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Kidney Beans

This article is part of a larger article titled "100+ Healthiest Foods On Planet Earth."  Read it here.

Kidney Beans Nutritional Information (per 100g)

Water: 11.8 g
Calories: 333 kcal
Protein: 23.6 g
Carbohydrate: 60 g
Dietary fiber: 24.9 g
Sugars: 2.2 g
Fat: 0.8 g
Saturated fat: 0.1 g
Monounsaturated fat: 0.1 g
Polyunsaturated fat: 0.5 g
Vitamin C: 4.5 mg
Vitamin B1: 0.5 mg
Vitamin B2: 0.2 mg
Vitamin B3: 2.1 mg
Vitamin B6: 0.4 mg
Vitamin B9: 394 μg
Vitamin E: 0.2 mg
Vitamin K: 19 μg
Calcium: 143 mg
Iron: 8.2 mg
Magnesium: 140 mg
Phosphorus: 407 mg
Potassium: 1406 mg
Sodium: 24 mg
Zinc: 2.8 mg

The kidney bean is a variety of common bean, so called because, well, it looks like a kidney. A great source of protein, especially for those who don’t eat meat regularly, the kidney bean benefits from being extremely nutrient dense and high in fibre, with large amounts of a number of essential nutrients. Kidney beans are classically a part of Chilli con carne, but can also be used in bean burgers, bean salads, and as a replacement for ground mince in a number of traditional Mexican dishes. With a fantastic nutritional profile and a confirmed heart healthy food, the kidney bean is a fantastic choice of lean protein.

Nutritionally, kidney beans are like many legumes: a nutrient-dense source of lean protein, or, in other words, really good for you! 100g of raw kidney beans is 333 calories, and those 333 calories provide you with 24g of protein (or 48% of your Daily Value – DV). On top of that, kidney beans follow the pattern of many other legumes by being extremely high in dietary fibre (60% DV) and essential nutrients. Kidney beans contain 98% DV of folate, 44% DV of iron, 40% DV of potassium, 35% DV of magnesium, and 20% DV of zinc. That covers everything from haemoglobin production to male sexual performance to your long term risk of heart disease, and that only scratches the surface, so it’s crucially important not to be deficient.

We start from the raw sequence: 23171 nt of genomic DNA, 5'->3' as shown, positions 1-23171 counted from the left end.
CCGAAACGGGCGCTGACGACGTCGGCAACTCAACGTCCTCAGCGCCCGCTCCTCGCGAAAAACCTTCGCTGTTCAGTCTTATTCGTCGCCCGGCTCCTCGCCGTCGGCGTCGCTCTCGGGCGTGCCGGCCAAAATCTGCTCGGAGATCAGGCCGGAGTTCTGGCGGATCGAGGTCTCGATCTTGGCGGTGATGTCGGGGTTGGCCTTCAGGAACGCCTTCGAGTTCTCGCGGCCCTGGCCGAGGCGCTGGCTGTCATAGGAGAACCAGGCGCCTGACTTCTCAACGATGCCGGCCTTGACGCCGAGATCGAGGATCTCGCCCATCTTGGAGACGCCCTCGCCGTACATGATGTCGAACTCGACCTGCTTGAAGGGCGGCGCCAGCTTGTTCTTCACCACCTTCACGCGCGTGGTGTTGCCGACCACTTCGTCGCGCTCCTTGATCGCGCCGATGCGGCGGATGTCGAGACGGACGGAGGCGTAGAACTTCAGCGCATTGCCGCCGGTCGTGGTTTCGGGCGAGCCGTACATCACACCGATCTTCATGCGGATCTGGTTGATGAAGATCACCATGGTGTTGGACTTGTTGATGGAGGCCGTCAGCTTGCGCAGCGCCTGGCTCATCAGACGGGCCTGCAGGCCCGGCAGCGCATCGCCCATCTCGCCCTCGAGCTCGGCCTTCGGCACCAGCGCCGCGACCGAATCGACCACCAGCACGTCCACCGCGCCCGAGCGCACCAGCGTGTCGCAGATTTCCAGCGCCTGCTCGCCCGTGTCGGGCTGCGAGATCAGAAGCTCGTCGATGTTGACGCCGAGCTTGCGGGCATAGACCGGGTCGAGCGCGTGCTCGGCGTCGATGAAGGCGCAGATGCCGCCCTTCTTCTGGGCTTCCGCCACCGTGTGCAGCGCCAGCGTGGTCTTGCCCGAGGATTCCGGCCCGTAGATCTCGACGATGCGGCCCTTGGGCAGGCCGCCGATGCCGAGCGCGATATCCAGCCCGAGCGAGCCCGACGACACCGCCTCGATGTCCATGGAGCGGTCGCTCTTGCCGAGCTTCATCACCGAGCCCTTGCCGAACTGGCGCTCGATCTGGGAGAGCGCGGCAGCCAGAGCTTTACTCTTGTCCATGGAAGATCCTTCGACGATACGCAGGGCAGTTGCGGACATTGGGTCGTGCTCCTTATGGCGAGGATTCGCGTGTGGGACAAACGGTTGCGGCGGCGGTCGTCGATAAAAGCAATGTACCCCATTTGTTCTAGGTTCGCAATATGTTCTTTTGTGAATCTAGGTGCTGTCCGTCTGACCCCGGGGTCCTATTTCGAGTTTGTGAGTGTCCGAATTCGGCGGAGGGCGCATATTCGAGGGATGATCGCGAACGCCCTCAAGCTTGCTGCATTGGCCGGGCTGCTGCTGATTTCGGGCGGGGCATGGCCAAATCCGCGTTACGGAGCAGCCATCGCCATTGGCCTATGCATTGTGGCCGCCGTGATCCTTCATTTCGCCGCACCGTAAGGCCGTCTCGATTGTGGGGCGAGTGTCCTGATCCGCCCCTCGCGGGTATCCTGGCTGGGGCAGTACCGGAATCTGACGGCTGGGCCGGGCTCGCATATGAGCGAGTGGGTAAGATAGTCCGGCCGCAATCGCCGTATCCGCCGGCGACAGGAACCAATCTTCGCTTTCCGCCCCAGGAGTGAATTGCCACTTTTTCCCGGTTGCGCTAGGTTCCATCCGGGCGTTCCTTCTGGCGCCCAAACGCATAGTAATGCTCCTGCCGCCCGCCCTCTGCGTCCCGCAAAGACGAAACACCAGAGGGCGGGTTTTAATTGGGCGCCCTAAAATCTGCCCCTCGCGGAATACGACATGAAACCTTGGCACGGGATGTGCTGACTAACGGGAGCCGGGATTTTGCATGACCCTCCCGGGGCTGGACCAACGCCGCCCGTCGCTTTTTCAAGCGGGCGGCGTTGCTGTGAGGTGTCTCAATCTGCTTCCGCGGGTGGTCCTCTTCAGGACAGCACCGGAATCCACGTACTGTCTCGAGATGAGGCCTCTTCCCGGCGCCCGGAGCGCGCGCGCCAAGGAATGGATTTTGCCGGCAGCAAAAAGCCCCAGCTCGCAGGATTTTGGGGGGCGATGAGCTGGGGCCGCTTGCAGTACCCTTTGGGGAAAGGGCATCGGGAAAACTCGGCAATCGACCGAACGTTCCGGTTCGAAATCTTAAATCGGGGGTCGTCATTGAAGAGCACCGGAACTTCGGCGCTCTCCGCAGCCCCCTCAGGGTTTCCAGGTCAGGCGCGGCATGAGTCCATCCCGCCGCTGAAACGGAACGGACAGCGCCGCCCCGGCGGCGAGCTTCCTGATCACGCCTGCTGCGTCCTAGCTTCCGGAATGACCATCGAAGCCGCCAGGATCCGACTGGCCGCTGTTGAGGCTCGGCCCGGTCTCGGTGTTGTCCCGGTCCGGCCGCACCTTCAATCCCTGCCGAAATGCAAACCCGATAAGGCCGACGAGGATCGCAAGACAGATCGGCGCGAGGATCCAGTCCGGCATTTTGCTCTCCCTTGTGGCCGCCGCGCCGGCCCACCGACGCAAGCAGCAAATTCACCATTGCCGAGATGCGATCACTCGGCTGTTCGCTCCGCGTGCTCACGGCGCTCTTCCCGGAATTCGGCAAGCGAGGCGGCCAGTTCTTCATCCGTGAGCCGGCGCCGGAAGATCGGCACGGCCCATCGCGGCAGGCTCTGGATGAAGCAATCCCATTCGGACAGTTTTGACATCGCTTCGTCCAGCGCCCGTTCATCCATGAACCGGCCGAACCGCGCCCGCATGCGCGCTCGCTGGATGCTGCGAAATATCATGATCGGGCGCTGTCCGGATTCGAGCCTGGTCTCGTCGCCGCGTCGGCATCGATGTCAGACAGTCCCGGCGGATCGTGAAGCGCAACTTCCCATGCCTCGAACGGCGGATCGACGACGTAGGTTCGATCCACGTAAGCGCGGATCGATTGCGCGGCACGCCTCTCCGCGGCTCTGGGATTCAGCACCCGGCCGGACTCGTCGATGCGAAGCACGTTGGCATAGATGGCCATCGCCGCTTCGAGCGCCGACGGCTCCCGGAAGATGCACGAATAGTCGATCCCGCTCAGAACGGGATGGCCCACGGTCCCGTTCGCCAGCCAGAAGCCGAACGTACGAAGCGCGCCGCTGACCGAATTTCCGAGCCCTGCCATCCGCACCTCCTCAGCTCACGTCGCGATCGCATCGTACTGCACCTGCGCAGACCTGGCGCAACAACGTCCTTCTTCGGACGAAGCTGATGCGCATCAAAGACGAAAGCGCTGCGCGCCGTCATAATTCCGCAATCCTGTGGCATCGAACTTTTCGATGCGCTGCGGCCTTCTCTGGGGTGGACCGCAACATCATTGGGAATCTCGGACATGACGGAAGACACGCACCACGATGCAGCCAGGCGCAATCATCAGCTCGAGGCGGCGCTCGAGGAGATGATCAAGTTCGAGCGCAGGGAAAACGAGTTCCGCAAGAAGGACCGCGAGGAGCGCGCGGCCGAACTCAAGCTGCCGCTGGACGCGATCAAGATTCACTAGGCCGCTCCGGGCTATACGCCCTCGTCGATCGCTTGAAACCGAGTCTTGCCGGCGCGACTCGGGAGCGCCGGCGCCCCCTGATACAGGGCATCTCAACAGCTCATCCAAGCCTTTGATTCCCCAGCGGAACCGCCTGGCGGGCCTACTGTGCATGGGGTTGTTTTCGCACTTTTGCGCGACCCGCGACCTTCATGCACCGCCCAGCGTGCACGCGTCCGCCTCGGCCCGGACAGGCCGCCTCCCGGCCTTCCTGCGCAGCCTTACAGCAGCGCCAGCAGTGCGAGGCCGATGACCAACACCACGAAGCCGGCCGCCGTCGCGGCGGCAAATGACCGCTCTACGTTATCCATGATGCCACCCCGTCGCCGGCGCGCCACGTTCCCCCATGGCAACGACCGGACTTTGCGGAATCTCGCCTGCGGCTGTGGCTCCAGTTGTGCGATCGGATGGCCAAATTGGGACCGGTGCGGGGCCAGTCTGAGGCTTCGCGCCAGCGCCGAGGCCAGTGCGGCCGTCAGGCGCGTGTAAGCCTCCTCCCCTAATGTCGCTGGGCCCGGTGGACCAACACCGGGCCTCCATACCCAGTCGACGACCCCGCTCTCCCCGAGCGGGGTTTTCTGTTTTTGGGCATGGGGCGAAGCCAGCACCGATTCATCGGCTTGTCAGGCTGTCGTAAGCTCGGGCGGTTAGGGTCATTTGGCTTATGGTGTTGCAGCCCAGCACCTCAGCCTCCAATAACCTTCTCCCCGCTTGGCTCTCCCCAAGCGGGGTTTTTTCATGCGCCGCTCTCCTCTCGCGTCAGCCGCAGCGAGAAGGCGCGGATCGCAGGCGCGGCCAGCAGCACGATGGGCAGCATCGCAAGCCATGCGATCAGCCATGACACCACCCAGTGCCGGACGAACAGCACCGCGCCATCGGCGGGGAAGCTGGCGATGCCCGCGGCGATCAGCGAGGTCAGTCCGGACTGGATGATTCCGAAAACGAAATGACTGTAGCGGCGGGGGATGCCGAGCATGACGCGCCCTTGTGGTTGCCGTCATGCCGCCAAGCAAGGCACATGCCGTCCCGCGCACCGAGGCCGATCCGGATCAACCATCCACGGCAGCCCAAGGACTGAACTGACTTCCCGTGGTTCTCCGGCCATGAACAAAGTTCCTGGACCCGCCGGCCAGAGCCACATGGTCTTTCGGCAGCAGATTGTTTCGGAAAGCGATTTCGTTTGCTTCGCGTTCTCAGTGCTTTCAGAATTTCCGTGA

High fibre and high legume diets in general have been shown to be good for cardiovascular disease. High fibre diets have been shown to be associated with a lower risk of heart disease, and diets high in legume consumption have been shown to have an extremely reduced risk of heart disease as compared to a control. Finally, there is some association that has been suggested between high fibre diet and the incidence of Type 2 diabetes.

One word of warning, however: kidney beans contain a toxin called phytohemagglutin, so if cooking from dried, it is important that you boil the kidney beans for at least 10 minutes before eating them. And it is important that you boil them: merely heating them may simply raise the toxin concentration. Canned kidney beans, however, do not carry this danger.